Easterly, William. The Tyranny of Experts: Economists, Dictators, and the Forgotten Rights of the Poor. New York: Basic Books, a member of the Perseus Book Group, 2016.
Hardoon, Deborah. “An Economy for the 99%: It’s time to build a human economy that benefits everyone, not just the privileged few.” OXFAM Briefing Paper, January 16, 2017. doi:10.21201/2017.8616. https://policy-practice.oxfam.org.uk/publications/an-economy-for-the-99-its-time-to-build-a-human-economy-that-benefits-everyone-620170
Howe, Daniel Walker. “Classical Education in America.” The Wilson Quarterly. December 19, 2014. Accessed February 17, 2018. https://www.wilsonquarterly.com/quarterly/spring-2011-the-city-bounces-back-four-portraits/classical-education-in-america/.
Martin, Thomas R. “The Reforms of Solon.” An Overview of Classical Greek History from Mycenae to Alexander. Accessed February 18, 2018. http://www.perseus.tufts.edu/hopper/text?doc=Perseus%3Atext%3A1999.04.0009%3Achapter%3D6%3Asection%3D25.
Orwell, George. 1984. New York, NY: Signet Classics, 2015.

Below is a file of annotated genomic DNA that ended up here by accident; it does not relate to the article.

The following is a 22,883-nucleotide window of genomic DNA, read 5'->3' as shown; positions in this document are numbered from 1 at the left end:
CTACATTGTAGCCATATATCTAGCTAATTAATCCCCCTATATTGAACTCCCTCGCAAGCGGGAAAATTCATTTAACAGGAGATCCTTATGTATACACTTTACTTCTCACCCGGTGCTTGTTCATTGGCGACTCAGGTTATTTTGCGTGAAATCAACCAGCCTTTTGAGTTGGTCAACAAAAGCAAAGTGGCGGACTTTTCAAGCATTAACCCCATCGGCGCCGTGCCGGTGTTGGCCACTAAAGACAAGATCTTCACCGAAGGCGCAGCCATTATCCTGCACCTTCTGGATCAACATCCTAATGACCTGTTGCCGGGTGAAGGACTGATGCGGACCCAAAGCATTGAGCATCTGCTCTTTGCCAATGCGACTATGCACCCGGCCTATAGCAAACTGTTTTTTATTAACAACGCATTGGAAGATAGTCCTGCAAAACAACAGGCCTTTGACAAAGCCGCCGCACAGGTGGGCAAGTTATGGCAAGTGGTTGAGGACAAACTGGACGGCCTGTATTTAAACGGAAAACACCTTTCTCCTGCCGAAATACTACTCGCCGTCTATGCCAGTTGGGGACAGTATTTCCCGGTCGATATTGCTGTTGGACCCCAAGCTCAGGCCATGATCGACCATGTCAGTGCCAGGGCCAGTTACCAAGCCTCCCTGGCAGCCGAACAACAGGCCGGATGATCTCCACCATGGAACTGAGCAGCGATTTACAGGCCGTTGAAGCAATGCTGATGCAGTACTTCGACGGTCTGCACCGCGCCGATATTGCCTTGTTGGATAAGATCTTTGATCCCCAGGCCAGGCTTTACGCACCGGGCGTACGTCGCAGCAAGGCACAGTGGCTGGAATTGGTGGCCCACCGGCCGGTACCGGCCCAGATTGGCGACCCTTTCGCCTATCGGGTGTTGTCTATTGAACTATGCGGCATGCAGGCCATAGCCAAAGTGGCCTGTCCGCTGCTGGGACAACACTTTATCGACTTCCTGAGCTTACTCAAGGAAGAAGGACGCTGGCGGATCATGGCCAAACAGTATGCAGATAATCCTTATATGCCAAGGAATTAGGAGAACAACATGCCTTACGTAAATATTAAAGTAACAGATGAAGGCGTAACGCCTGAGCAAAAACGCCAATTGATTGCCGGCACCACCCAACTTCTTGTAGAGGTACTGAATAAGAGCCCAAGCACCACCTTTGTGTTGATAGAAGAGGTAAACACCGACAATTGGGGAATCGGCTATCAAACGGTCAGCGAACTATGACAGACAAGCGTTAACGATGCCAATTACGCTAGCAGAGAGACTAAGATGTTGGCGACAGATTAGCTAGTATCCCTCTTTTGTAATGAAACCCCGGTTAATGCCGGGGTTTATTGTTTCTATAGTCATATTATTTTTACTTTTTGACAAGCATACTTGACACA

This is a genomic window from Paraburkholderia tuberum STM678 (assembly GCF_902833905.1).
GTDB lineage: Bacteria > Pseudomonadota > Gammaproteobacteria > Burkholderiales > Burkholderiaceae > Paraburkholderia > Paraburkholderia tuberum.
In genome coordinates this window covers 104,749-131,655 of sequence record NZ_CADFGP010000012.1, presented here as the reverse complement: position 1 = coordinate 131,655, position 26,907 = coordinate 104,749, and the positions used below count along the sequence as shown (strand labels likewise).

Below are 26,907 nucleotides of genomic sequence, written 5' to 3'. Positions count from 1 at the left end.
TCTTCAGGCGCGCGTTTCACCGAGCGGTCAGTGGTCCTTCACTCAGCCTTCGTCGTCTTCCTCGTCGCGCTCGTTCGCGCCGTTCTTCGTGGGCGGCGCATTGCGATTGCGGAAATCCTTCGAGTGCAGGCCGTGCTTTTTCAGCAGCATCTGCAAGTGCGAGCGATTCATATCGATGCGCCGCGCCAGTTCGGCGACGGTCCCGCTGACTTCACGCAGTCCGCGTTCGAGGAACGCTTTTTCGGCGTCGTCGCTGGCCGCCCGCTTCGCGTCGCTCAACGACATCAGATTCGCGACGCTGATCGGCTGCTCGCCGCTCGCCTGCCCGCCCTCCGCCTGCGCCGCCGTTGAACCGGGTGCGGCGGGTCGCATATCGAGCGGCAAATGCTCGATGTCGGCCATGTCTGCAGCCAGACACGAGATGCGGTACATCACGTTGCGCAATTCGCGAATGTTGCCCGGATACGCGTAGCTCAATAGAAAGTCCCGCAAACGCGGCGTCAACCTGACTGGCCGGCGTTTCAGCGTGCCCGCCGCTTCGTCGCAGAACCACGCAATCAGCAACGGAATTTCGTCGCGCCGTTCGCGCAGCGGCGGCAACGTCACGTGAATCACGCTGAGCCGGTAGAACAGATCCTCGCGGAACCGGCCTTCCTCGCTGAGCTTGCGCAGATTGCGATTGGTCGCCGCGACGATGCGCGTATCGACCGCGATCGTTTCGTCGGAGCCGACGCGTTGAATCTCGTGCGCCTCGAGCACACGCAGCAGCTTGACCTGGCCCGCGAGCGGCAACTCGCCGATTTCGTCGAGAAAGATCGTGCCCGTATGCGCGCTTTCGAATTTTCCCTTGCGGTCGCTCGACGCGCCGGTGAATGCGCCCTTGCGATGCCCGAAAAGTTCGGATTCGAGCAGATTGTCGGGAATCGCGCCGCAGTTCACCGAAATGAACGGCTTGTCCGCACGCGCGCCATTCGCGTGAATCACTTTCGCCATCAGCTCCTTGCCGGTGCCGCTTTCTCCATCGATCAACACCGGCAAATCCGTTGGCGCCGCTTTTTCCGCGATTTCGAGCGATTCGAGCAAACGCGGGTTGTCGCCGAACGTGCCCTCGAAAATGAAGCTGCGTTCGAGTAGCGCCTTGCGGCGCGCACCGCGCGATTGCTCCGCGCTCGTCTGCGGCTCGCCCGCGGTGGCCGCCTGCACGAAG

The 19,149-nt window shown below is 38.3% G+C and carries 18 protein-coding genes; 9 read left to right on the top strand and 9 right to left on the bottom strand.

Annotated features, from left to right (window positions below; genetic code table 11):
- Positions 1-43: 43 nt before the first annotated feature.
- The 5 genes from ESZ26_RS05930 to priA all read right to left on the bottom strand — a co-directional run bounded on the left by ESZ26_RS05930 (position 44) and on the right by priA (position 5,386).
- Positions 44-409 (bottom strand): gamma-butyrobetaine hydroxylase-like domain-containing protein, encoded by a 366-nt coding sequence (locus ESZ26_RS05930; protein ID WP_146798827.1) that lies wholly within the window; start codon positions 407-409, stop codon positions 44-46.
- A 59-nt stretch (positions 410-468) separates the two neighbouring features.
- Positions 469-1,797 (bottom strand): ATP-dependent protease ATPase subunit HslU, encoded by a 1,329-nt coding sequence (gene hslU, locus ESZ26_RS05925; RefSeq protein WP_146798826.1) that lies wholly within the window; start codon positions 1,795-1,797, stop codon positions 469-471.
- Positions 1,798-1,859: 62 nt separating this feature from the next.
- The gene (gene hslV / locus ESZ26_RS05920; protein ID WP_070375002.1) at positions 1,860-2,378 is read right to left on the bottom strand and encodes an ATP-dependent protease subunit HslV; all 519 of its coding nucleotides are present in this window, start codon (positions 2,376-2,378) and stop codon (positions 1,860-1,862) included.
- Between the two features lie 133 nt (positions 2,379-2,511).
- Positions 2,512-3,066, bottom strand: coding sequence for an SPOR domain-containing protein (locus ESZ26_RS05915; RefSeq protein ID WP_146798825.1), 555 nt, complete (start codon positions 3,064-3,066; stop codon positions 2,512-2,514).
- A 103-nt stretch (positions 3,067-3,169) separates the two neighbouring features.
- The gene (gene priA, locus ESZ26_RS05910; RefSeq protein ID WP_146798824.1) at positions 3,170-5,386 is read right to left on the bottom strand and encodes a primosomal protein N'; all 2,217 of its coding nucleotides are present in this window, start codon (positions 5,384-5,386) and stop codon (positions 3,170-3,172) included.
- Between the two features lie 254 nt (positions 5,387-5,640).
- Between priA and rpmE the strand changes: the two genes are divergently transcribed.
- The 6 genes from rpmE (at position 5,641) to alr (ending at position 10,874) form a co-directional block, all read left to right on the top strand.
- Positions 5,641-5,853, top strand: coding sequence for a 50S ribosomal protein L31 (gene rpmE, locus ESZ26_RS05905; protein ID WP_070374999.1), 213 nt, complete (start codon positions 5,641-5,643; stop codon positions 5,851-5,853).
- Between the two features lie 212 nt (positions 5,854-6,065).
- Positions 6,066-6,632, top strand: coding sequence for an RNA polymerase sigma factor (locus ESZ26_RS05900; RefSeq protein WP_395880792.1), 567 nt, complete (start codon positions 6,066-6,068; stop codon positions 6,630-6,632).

Stein, Ben. “In Class Warfare, Guess Which Class Is Winning.” The New York Times. November 25, 2006. Accessed February 23, 2018. http://www.nytimes.com/2006/11/26/business/yourmoney/26every.html.
Stiglitz, Joseph E. The Great Divide: Unequal Societies and What We Can Do About Them. New York, NY: W. W. Norton and Company, 2016.
“The American Middle Class Is Losing Ground.” Pew Research Center’s Social & Demographic Trends Project. December 09, 2015. Accessed February 15, 2018. http://www.pewsocialtrends.org/2015/12/09/the-american-middle-class-is-losing-ground/.
The Editors of Encyclopædia Britannica. “Solon’s laws.” Encyclopædia Britannica. February 09, 2018. Accessed February 18, 2018. https://www.britannica.com/topic/Solons-laws.
Thoreau, Henry David. Walden and Civil Disobedience. New York, NY: Penguin Books, 1986.